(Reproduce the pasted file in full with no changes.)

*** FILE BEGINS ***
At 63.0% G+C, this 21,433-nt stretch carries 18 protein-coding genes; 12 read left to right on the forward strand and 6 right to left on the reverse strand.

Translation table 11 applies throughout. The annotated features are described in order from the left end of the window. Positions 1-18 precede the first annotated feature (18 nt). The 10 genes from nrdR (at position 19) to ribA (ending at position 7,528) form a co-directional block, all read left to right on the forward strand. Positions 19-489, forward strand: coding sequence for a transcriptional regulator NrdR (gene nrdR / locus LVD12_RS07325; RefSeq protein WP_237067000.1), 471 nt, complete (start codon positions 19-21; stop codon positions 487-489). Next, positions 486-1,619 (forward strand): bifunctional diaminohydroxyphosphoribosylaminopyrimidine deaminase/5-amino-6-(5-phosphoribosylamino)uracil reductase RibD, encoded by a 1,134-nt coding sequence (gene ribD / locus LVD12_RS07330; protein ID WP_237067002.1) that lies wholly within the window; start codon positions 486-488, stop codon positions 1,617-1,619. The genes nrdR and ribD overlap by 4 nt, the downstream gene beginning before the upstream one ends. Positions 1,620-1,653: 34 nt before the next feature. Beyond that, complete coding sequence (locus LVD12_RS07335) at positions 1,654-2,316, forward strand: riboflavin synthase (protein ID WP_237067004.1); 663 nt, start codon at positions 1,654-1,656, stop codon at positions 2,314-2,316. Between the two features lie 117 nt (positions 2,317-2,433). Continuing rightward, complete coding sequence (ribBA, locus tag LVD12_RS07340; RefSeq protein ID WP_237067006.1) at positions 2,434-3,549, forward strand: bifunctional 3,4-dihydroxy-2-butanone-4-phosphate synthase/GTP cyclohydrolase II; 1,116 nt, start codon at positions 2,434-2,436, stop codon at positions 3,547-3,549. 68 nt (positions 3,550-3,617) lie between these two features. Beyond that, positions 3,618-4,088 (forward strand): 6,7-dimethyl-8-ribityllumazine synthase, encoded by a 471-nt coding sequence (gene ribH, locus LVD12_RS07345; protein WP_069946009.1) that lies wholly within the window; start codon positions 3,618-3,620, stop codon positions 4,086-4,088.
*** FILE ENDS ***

At 63.0% G+C, this 21,433-nt stretch carries 18 protein-coding genes; 12 read left to right on the forward strand and 6 right to left on the reverse strand.

Translation table 11 applies throughout. The annotated features are described in order from the left end of the window. Positions 1-18 precede the first annotated feature (18 nt). The 10 genes from nrdR (at position 19) to ribA (ending at position 7,528) form a co-directional block, all read left to right on the forward strand. Positions 19-489, forward strand: coding sequence for a transcriptional regulator NrdR (gene nrdR / locus LVD12_RS07325; RefSeq protein WP_237067000.1), 471 nt, complete (start codon positions 19-21; stop codon positions 487-489). Next, positions 486-1,619 (forward strand): bifunctional diaminohydroxyphosphoribosylaminopyrimidine deaminase/5-amino-6-(5-phosphoribosylamino)uracil reductase RibD, encoded by a 1,134-nt coding sequence (gene ribD / locus LVD12_RS07330; protein ID WP_237067002.1) that lies wholly within the window; start codon positions 486-488, stop codon positions 1,617-1,619. The genes nrdR and ribD overlap by 4 nt, the downstream gene beginning before the upstream one ends. Positions 1,620-1,653: 34 nt before the next feature. Beyond that, complete coding sequence (locus LVD12_RS07335) at positions 1,654-2,316, forward strand: riboflavin synthase (protein ID WP_237067004.1); 663 nt, start codon at positions 1,654-1,656, stop codon at positions 2,314-2,316. Between the two features lie 117 nt (positions 2,317-2,433). Continuing rightward, complete coding sequence (ribBA, locus tag LVD12_RS07340; RefSeq protein ID WP_237067006.1) at positions 2,434-3,549, forward strand: bifunctional 3,4-dihydroxy-2-butanone-4-phosphate synthase/GTP cyclohydrolase II; 1,116 nt, start codon at positions 2,434-2,436, stop codon at positions 3,547-3,549. 68 nt (positions 3,550-3,617) lie between these two features. Beyond that, positions 3,618-4,088 (forward strand): 6,7-dimethyl-8-ribityllumazine synthase, encoded by a 471-nt coding sequence (gene ribH, locus LVD12_RS07345; protein WP_069946009.1) that lies wholly within the window; start codon positions 3,618-3,620, stop codon positions 4,086-4,088.